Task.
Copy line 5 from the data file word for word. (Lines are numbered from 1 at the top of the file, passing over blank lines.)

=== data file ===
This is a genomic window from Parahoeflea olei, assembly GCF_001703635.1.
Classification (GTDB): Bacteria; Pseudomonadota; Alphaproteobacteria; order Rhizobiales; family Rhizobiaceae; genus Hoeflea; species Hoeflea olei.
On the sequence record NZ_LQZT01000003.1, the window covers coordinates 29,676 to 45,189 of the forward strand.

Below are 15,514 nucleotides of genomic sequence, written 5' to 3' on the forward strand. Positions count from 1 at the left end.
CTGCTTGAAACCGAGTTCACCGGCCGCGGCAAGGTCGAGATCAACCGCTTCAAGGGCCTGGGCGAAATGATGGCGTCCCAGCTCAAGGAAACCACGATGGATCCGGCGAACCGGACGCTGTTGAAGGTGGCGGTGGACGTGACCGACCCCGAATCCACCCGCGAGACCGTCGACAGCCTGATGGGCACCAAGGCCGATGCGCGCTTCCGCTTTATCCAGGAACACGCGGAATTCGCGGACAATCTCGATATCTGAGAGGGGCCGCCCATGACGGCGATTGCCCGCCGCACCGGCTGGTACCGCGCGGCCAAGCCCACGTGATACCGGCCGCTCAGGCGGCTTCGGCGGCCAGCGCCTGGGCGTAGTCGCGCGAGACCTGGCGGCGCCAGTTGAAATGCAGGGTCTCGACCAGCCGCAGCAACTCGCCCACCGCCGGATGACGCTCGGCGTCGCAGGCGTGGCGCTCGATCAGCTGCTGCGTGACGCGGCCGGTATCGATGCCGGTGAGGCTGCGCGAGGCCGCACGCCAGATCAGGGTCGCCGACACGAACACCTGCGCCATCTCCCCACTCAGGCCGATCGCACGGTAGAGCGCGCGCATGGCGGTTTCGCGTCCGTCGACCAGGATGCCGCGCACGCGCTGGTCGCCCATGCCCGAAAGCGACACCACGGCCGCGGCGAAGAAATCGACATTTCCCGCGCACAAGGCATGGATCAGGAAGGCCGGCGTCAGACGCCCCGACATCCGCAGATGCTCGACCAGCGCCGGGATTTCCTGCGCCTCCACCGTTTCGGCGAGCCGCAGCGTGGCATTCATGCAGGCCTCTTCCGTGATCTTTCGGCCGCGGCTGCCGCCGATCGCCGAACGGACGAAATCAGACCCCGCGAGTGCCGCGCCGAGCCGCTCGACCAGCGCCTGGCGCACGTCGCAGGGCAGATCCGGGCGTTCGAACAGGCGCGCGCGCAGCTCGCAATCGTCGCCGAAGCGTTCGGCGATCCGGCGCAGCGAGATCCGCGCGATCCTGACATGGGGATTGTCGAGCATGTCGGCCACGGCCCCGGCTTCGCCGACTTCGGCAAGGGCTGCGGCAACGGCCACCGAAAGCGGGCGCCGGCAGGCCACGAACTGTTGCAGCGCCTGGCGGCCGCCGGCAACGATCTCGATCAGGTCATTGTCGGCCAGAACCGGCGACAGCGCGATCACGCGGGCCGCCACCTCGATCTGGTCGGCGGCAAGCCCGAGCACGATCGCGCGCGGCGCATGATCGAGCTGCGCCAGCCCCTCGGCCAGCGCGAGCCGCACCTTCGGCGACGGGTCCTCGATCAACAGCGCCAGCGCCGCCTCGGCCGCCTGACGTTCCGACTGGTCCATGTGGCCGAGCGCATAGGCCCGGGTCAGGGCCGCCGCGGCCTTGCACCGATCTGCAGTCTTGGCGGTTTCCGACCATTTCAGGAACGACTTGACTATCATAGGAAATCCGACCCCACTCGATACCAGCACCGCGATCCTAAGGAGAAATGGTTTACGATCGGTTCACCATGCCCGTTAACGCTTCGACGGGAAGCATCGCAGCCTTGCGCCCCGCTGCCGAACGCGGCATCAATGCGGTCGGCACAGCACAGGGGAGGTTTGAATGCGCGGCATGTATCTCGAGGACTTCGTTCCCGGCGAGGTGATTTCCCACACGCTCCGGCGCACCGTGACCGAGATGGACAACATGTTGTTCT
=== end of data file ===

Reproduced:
CTGCTTGAAACCGAGTTCACCGGCCGCGGCAAGGTCGAGATCAACCGCTTCAAGGGCCTGGGCGAAATGATGGCGTCCCAGCTCAAGGAAACCACGATGGATCCGGCGAACCGGACGCTGTTGAAGGTGGCGGTGGACGTGACCGACCCCGAATCCACCCGCGAGACCGTCGACAGCCTGATGGGCACCAAGGCCGATGCGCGCTTCCGCTTTATCCAGGAACACGCGGAATTCGCGGACAATCTCGATATCTGAGAGGGGCCGCCCATGACGGCGATTGCCCGCCGCACCGGCTGGTACCGCGCGGCCAAGCCCACGTGATACCGGCCGCTCAGGCGGCTTCGGCGGCCAGCGCCTGGGCGTAGTCGCGCGAGACCTGGCGGCGCCAGTTGAAATGCAGGGTCTCGACCAGCCGCAGCAACTCGCCCACCGCCGGATGACGCTCGGCGTCGCAGGCGTGGCGCTCGATCAGCTGCTGCGTGACGCGGCCGGTATCGATGCCGGTGAGGCTGCGCGAGGCCGCACGCCAGATCAGGGTCGCCGACACGAACACCTGCGCCATCTCCCCACTCAGGCCGATCGCACGGTAGAGCGCGCGCATGGCGGTTTCGCGTCCGTCGACCAGGATGCCGCGCACGCGCTGGTCGCCCATGCCCGAAAGCGACACCACGGCCGCGGCGAAGAAATCGACATTTCCCGCGCACAAGGCATGGATCAGGAAGGCCGGCGTCAGACGCCCCGACATCCGCAGATGCTCGACCAGCGCCGGGATTTCCTGCGCCTCCACCGTTTCGGCGAGCCGCAGCGTGGCATTCATGCAGGCCTCTTCCGTGATCTTTCGGCCGCGGCTGCCGCCGATCGCCGAACGGACGAAATCAGACCCCGCGAGTGCCGCGCCGAGCCGCTCGACCAGCGCCTGGCGCACGTCGCAGGGCAGATCCGGGCGTTCGAACAGGCGCGCGCGCAGCTCGCAATCGTCGCCGAAGCGTTCGGCGATCCGGCGCAGCGAGATCCGCGCGATCCTGACATGGGGATTGTCGAGCATGTCGGCCACGGCCCCGGCTTCGCCGACTTCGGCAAGGGCTGCGGCAACGGCCACCGAAAGCGGGCGCCGGCAGGCCACGAACTGTTGCAGCGCCTGGCGGCCGCCGGCAACGATCTCGATCAGGTCATTGTCGGCCAGAACCGGCGACAGCGCGATCACGCGGGCCGCCACCTCGATCTGGTCGGCGGCAAGCCCGAGCACGATCGCGCGCGGCGCATGATCGAGCTGCGCCAGCCCCTCGGCCAGCGCGAGCCGCACCTTCGGCGACGGGTCCTCGATCAACAGCGCCAGCGCCGCCTCGGCCGCCTGACGTTCCGACTGGTCCATGTGGCCGAGCGCATAGGCCCGGGTCAGGGCCGCCGCGGCCTTGCACCGATCTGCAGTCTTGGCGGTTTCCGACCATTTCAGGAACGACTTGACTATCATAGGAAATCCGACCCCACTCGATACCAGCACCGCGATCCTAAGGAGAAATGGTTTACGATCGGTTCACCATGCCCGTTAACGCTTCGACGGGAAGCATCGCAGCCTTGCGCCCCGCTGCCGAACGCGGCATCAATGCGGTCGGCACAGCACAGGGGAGGTTTGAATGCGCGGCATGTATCTCGAGGACTTCGTTCCCGGCGAGGTGATTTCCCACACGCTCCGGCGCACCGTGACCGAGATGGACAACATGTTGTTCT